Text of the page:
Comic and graphic novels
▪ “Step Aside, Pops,” by Kate Beaton (Drawn and Quarterly). Comics artist Beaton (of the popular “Hark! A Vagrant” strip) trains her irreverent eye on Brontë characters, saucy suffragettes and dueling composers.
▪ “City of Clowns,” by Daniel Alarcon and Sheila Alvarado (Riverhead). An intriguing coming-of-age tale, this vividly illustrated graphic is a portrait of a young man in Lima, Peru, who makes a stunning discovery about his father and, after a stint as a teen thief, becomes a journalist at one of the vibrant city’s newspapers.
▪ “March: Book Two,” by John Lewis and Andrew Aydin. Illustrated by Nate Powell (Top Shelf Productions). In the second volume of “March,” the autobiographical graphic novel series by Rep. John Lewis (a Georgia Democrat), we witness how Lewis rolls through D.C. for the first time, endures the terror of Freedom Rides and works his way toward that fateful day in Selma, Ala. A powerful marriage of eloquent, stirring words and artful, gut-punching pictures.
Sign Up and Save
Get six months of free digital access to The Kansas City Star
▪ “Pablo,” by Julie Birmant. Illustrated by Clement Oubrerie. Translated from the French by Edward Gauvin (SelfMadeHero). In almost 350 lush and visually liquid pages, this biography of Pablo Picasso focuses on the master’s early life. The graphic novelists unfold their canvas slowly, letting us bask in the gradually told adventure and take in all these beautiful earth tones.
Children’s and young adult
▪ “Challenger Deep,” by Neal Shusterman. Illustrated by Brendan Shusterman (HarperTeen). This haunting young adult novel, winner of a National Book Award, is based on the author’s son and his descent into the depths of schizophrenia. The reader will ultimately come away with a better understanding of the mental illness.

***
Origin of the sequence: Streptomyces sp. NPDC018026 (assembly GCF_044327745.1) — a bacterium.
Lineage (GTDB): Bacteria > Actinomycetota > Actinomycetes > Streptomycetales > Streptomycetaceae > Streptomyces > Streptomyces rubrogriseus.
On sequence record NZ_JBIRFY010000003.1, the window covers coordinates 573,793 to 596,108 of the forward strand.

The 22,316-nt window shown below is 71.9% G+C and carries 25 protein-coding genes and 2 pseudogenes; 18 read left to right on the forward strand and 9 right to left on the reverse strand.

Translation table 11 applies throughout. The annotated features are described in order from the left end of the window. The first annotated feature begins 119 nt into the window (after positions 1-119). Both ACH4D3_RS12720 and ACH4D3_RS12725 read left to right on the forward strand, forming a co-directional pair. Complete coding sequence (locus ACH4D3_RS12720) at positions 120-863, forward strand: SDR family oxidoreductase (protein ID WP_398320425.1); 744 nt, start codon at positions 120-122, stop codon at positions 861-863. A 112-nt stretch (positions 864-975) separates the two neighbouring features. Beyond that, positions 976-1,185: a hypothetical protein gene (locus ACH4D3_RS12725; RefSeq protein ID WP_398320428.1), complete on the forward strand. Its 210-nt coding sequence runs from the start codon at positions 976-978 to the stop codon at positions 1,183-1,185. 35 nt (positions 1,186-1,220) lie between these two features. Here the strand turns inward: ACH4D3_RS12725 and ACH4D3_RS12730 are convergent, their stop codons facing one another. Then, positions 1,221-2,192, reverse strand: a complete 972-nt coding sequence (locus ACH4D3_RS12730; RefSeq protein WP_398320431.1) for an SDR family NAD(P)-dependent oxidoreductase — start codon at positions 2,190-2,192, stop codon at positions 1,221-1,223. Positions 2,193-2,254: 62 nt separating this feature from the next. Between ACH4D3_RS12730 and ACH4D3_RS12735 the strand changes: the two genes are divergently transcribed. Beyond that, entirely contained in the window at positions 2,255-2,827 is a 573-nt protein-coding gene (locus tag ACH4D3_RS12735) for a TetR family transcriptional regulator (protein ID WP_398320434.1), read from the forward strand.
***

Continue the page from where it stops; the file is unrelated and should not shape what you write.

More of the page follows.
▪ “The Marvels,” by Brian Selznick (Scholastic Press). A magical story about mystery and family told through hundreds of intricately drawn pictures and a short story.
▪ “Mixed Me!” by Taye Diggs and Shane W. Evans (Feiwel & Friends). An introduction to the conversation about multicultural identity for kids and parents, “Mixed Me!” is a must-have.
▪ “Magnus Chase and the Gods of Asgard, Book 1: The Sword of Summer,” by Rick Riordan (Disney-Hyperion). You can always count on Riordan to deliver strong teen heroes, adventure and a lesson in history or, in this case, Norse mythology. Yes, Magnus Chase is the new Percy Jackson. But it works.
▪ “Lillian’s Right to Vote: A Celebration of the Voting Rights Act of 1965,” by Jonah Winter and Shane W. Evans (Schwartz & Wade): What a beautiful way to teach children about activism and the right to vote.
▪ “Unusual Chickens for the Exceptional Poultry Farmer,” by Kelly Jones. Illustrated by Katie Kath (Knopf Books for Young Readers). At first, this middle-grade novel appears to be a realistic story about a young Latina named Sophie whose family moves from Los Angeles to her great-uncle’s farm, and the ensuing challenges. But when the unusual chickens make their appearance, this reality is quite exceptional.
▪ “Wait,” by Antoinette Portis (Roaring Book Press). Only three words appear in this picture book, but the storyline is quite clear: Mom wants to hurry to the train, the child wants to wait and look at the construction site, the ducks, the dog, all the wonders of the world.
▪ “Because Jesus,” by Keion Jackson. When you can take comedy and Christianity and bring them together in a way that’s respectful and entertaining: win. The book by Hallmark writer Jackson is currently sold out online.